Additionally, the Mentalist character makes lots of psychological conclusions that he'd have no knowledge of from his career as a psychic fraud, such as "an innocent man would have punched me by now." So, instead of a man with impossible "psychic" abilities they've created a man with impossible, perfect "psychological" abilities. I'm not sure that is an improvement.

This is going for the House crowd, if anything. The theme is clearly anti-psychic/superstition, in both episodes so far they have made it clear that "there are no such thing as real psychics".

About scote's comment,

Additionally, the Mentalist character makes lots of psychological conclusions that he'd have no knowledge of from his career as a psychic fraud, such as "an innocent man would have punched me by now." So, instead of a man with impossible "psychic" abilities they've created a man with impossible, perfect "psychological" abilities.

A lot of what he says are not conclusions, but just statements to try to manipulate people into betraying what they're thinking.

I'll agree that it's not completely realistic (as House isn't either), but it's fundamentally in the rational/empirical side of things. And it is a pretty funny show too...

And if I remember correctly, this scene here (my favorite) may be a subtle shout-out to Randi. I think that hack paper-blower Hydrick made the same excuse when Randi did the same thing he did by blowing: "That's another way to do it!"

If it wasn't Randi, I've definitely heard that before from a hack who was proven false by a skeptic.

"A lot of what he says are not conclusions, but just statements to try to manipulate people into betraying what they're thinking."

I suppose there was an element of that at play in the show. However, the reason I bristle a bit at his impossibly perfect "psychology" is that he doesn't actually have a basis for much of it.

In the world of people who perform magic or mentalism, you have performers who use various gimmicks to claim how the do their tricks. Some Mentalists like Kreskin have actually claimed to be psychic. Such claims are ways for dishonest to dress up their ordinary conjuring tricks and make their abilities seem superhuman. Today, a number of mentalists, including Daren Brown, claim to use uncanny psychological ability to dress up their ordinary conjuring tricks and make their abilities seem superhuman. That is my beef with the Mentalist. The Mentalist does the same thing.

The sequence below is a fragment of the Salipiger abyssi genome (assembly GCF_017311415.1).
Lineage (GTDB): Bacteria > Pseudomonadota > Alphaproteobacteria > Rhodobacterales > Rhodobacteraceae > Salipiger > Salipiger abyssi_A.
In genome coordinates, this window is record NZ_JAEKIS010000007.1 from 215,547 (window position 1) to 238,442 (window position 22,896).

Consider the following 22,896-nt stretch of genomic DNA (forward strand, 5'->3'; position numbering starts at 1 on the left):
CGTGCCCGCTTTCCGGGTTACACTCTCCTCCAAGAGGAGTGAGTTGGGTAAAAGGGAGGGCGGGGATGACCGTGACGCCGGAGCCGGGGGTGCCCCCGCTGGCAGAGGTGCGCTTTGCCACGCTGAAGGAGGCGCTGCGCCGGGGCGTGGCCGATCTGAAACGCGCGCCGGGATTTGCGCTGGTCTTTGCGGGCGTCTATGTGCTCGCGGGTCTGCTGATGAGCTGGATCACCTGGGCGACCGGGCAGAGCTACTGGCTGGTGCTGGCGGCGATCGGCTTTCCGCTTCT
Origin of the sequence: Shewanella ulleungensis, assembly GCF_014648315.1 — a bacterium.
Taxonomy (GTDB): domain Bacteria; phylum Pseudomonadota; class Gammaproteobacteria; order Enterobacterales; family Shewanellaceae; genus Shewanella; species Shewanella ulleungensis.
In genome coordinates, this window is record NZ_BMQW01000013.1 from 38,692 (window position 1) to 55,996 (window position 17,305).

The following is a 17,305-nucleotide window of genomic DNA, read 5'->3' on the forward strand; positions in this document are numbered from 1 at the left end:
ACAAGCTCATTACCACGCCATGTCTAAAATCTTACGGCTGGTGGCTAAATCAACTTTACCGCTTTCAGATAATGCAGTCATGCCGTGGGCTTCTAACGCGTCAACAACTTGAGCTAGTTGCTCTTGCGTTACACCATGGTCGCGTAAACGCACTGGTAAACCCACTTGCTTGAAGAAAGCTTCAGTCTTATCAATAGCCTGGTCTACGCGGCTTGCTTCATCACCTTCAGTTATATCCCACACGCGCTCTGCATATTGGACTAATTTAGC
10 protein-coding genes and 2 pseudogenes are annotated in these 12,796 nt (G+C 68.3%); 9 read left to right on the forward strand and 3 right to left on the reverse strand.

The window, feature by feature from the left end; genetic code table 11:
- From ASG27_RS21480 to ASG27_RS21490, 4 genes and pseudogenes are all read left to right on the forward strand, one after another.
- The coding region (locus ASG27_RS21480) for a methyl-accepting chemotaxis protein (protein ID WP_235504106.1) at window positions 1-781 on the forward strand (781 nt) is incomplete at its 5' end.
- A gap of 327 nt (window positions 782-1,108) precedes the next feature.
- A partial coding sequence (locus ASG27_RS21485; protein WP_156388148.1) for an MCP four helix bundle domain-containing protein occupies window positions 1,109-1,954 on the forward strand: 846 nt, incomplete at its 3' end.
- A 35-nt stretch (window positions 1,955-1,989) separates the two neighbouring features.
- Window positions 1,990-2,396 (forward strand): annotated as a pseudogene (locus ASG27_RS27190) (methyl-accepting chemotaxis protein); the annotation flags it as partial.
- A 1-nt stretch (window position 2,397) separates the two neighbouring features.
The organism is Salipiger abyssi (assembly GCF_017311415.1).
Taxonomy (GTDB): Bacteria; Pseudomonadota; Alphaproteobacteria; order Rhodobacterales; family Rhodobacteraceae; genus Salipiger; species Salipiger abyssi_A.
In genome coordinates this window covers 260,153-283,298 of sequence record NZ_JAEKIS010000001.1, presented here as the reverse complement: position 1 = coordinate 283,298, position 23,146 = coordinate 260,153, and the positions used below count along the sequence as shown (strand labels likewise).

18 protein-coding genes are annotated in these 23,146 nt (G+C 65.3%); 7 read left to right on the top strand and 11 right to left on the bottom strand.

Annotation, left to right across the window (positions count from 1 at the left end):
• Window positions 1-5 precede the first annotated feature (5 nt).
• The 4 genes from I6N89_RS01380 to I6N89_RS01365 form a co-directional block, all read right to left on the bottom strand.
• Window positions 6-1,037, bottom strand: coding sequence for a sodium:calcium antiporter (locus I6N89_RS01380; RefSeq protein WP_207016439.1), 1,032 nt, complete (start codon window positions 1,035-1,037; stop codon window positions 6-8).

In the Mentalist, the protagonist knows things with perfect uncanny ability--not the ability of a Mentalist, who would be able to do cold readings and other mentalist tricks, or detect fraudulent psychics. No, he has the magical inductive skill of Sherlock Holmes. They just call it "mentalism" instead.

Isn't he supposed to be like John Edwards? Crossing Over?

beautiful... it's about time we get to see this broadcast over "Jesusland"

who would be able to do cold readings and other mentalist tricks, or detect fraudulent psychics.

I have an amazing ability to detect fraudulent psychics. Anyone that says they are psychic, I just all a sudden know they are a fraud.

Acumen is exaggerated in fiction, but is a real thing.

Experienced Psychiatrists can spot a disorder during a short conversation. and although I quite far from gifted, as you can tell by me spelling, for a while I got really good at guessing some aspects of peoples personal histories. When I was traveling I got good at placing where people grew up as well as where they currently live by their accents.

The whole trick is that people all feel unique, yet there are really only so many variations on the human story in our country.

A few educated guesses based on some experience dealing with large numbers of people can get people to open up and reveal all sorts of things.

I need to check if this show is on On-demand.